How Will Automation Impact Facility Management Jobs?
Automation in facility management isn’t a radically new concept. The first digital control systems for commercial buildings were developed in the 60s. Since then, the technology behind building automation has evolved considerably — particularly over the last five to 10 years.
And as the adoption of advanced automation technologies like artificial intelligence (AI) and machine learning becomes more commonplace, many facility managers are understandably concerned about how their role will be impacted. (Articles with headlines like “Automation will destroy millions of jobs” don’t help, either.)
But automation isn’t making facility managers obsolete — it’s actually making them more valuable. Here’s a look at how automation is affecting facility management jobs.
Automating Manual Facility Management Tasks
Today’s facility managers spend nearly half their time on day-to-day operational tasks and only about 30 percent on strategic planning, according to research by IFMA and the Royal Institution of Chartered Surveyors (RICS), Twenty years ago, no one would have thought twice about a schedule like this. But in 2019, it’s a problem.
In IFMA and RICS’ report, the authors explain that many facility managers believe the focus of modern facility management should be supporting the workforce by enhancing the workplace experience — not managing service requests or performing routine maintenance. Unfortunately, many facility managers simply don’t have the bandwidth to handle day-to-operational responsibilities and execute more strategic initiatives to support an exceptional employee experience. There are too many urgent priorities that get in the way of the less urgent but equally important ones.
Automation can assist with a number of facility management tasks, including:
- Sending automated reports to key stakeholders on a regular basis
- Notifying facility managers when it’s time for scheduled maintenance
- Notifying facility managers when supplies are running low
- Assisting with scheduling meetings and reserving rooms
- Assisting with project management
That’s why automation isn’t just beneficial, but essential to the progression and evolution of facility management jobs.
Automation Is Your Friend, Not Your Enemy
Incorporating advanced automation technologies into facility management will make some tasks obsolete, which is why some facility managers are hesitant to implement them in their workplace. However, the workload and expectations of the average facility managers are already so high that most facility managers would still have plenty to do.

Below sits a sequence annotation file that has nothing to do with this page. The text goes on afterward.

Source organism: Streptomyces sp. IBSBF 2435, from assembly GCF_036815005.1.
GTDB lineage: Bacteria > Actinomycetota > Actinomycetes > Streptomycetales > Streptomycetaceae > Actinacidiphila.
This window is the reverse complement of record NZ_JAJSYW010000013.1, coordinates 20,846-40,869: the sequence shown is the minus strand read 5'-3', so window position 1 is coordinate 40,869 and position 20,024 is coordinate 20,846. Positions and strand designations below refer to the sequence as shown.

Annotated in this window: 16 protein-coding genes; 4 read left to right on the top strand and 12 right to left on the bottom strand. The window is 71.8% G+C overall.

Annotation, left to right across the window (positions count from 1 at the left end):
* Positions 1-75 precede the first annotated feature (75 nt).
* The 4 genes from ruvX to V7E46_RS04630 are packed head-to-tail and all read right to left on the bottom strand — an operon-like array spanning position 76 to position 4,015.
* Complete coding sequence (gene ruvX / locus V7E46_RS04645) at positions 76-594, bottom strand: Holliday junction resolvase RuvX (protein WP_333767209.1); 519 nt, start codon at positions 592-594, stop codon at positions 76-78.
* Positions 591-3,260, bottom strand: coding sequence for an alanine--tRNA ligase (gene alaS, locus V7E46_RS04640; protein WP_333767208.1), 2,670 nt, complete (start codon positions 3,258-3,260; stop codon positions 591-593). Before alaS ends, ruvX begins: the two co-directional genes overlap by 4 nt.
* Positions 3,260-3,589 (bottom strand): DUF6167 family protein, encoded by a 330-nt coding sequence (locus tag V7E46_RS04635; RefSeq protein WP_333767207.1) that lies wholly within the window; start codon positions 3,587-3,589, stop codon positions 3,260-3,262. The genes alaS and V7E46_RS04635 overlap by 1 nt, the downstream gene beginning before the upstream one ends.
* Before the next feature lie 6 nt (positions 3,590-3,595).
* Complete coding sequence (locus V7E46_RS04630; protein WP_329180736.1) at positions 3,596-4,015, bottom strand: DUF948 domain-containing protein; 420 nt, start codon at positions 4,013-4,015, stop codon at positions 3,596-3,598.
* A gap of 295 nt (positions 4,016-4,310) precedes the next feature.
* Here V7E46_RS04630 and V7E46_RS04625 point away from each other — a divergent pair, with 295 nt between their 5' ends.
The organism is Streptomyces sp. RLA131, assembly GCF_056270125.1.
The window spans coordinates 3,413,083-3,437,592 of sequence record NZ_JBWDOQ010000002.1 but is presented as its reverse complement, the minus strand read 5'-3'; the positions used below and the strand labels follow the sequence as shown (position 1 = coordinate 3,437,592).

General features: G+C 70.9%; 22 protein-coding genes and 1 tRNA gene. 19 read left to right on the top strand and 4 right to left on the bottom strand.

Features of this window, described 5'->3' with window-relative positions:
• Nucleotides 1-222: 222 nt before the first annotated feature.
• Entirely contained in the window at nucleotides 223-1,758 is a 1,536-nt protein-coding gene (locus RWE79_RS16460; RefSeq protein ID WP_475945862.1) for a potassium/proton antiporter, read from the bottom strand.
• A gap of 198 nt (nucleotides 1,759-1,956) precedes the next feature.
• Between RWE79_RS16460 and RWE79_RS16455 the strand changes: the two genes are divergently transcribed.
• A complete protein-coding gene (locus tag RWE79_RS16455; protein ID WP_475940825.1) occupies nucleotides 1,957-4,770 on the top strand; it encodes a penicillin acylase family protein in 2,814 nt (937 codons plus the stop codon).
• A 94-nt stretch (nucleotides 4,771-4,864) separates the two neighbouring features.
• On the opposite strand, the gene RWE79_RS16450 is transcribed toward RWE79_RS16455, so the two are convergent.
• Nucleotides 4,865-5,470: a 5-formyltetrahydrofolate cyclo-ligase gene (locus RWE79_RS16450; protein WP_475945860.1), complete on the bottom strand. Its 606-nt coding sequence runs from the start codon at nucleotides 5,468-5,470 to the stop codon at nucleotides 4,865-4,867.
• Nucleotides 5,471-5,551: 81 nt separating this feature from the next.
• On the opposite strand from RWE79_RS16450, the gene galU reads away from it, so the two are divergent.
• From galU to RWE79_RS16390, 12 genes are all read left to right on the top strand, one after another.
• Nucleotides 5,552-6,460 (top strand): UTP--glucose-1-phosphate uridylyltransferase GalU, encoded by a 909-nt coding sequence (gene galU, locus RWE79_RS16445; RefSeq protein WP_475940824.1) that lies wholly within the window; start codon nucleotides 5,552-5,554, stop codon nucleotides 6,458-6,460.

In an analysis of more than 2,000 work activities across 800 occupations, McKinsey found that fewer than 5 percent of all occupations could be fully automated using current technology. Adopting automation isn’t likely to eliminate facility management jobs. Rather, it will free facility managers up to work on higher-value projects, like identifying ways to increase the productivity of the workforce and the efficiency of the workplace.
How Automation Elevates Facility Management Jobs
Not only does automation empower facility managers by letting them to focus on more strategic activities, it also enables them to make smarter decisions about those activities by collecting and organizing data about buildings and assets.
Automated data collection via Internet of Things (IoT) sensors gives facility managers insight into asset and space utilization as well as how employees interact with the workplace. With this information, facility managers can:
- Create building performance benchmarks and identify important trends
- Find opportunities to decrease real estate costs through space consolidation
- Develop a workplace design that best supports the health and well-being of employees
Additionally, automated data collection and machine learning supercharge workplace management software and enable it to more accurately predict outcomes. Essentially, the platform can “learn” how to perform certain functions.
Today’s facility management jobs are more connected to business strategy. There are greater expectations to improve profitability by reducing costs and increasing productivity. As a facility manager, you have to be able to make data-driven decisions and have time to solve bigger problems. Automation can help you gather the data you need and save time. In other words, automation is your friend, not your enemy.
To learn more about what it takes to succeed in facility management today and how to land an awesome facility management job, check out this eBook.